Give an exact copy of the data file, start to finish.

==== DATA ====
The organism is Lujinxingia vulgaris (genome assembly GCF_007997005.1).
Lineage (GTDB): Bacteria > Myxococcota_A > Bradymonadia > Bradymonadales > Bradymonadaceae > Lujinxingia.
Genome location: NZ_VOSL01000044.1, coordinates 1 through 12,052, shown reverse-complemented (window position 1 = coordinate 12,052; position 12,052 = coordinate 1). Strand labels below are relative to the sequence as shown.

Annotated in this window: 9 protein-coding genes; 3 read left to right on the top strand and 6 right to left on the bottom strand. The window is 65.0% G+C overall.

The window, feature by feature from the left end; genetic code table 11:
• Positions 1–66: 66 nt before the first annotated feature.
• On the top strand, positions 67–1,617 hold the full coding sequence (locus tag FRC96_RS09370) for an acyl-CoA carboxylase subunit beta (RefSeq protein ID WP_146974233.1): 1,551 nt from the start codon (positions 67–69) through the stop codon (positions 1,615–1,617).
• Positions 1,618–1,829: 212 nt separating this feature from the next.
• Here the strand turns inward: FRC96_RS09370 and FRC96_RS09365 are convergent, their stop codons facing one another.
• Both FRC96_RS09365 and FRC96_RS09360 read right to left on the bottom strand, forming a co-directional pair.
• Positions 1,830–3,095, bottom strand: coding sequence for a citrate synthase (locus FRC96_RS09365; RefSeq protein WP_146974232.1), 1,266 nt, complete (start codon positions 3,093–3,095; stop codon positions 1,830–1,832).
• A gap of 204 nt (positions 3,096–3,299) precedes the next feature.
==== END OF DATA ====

The organism is Lujinxingia vulgaris (genome assembly GCF_007997005.1).
Lineage (GTDB): Bacteria > Myxococcota_A > Bradymonadia > Bradymonadales > Bradymonadaceae > Lujinxingia.
Genome location: NZ_VOSL01000044.1, coordinates 1 through 12,052, shown reverse-complemented (window position 1 = coordinate 12,052; position 12,052 = coordinate 1). Strand labels below are relative to the sequence as shown.

Annotated in this window: 9 protein-coding genes; 3 read left to right on the top strand and 6 right to left on the bottom strand. The window is 65.0% G+C overall.

The window, feature by feature from the left end; genetic code table 11:
• Positions 1–66: 66 nt before the first annotated feature.
• On the top strand, positions 67–1,617 hold the full coding sequence (locus tag FRC96_RS09370) for an acyl-CoA carboxylase subunit beta (RefSeq protein ID WP_146974233.1): 1,551 nt from the start codon (positions 67–69) through the stop codon (positions 1,615–1,617).
• Positions 1,618–1,829: 212 nt separating this feature from the next.
• Here the strand turns inward: FRC96_RS09370 and FRC96_RS09365 are convergent, their stop codons facing one another.
• Both FRC96_RS09365 and FRC96_RS09360 read right to left on the bottom strand, forming a co-directional pair.
• Positions 1,830–3,095, bottom strand: coding sequence for a citrate synthase (locus FRC96_RS09365; RefSeq protein WP_146974232.1), 1,266 nt, complete (start codon positions 3,093–3,095; stop codon positions 1,830–1,832).
• A gap of 204 nt (positions 3,096–3,299) precedes the next feature.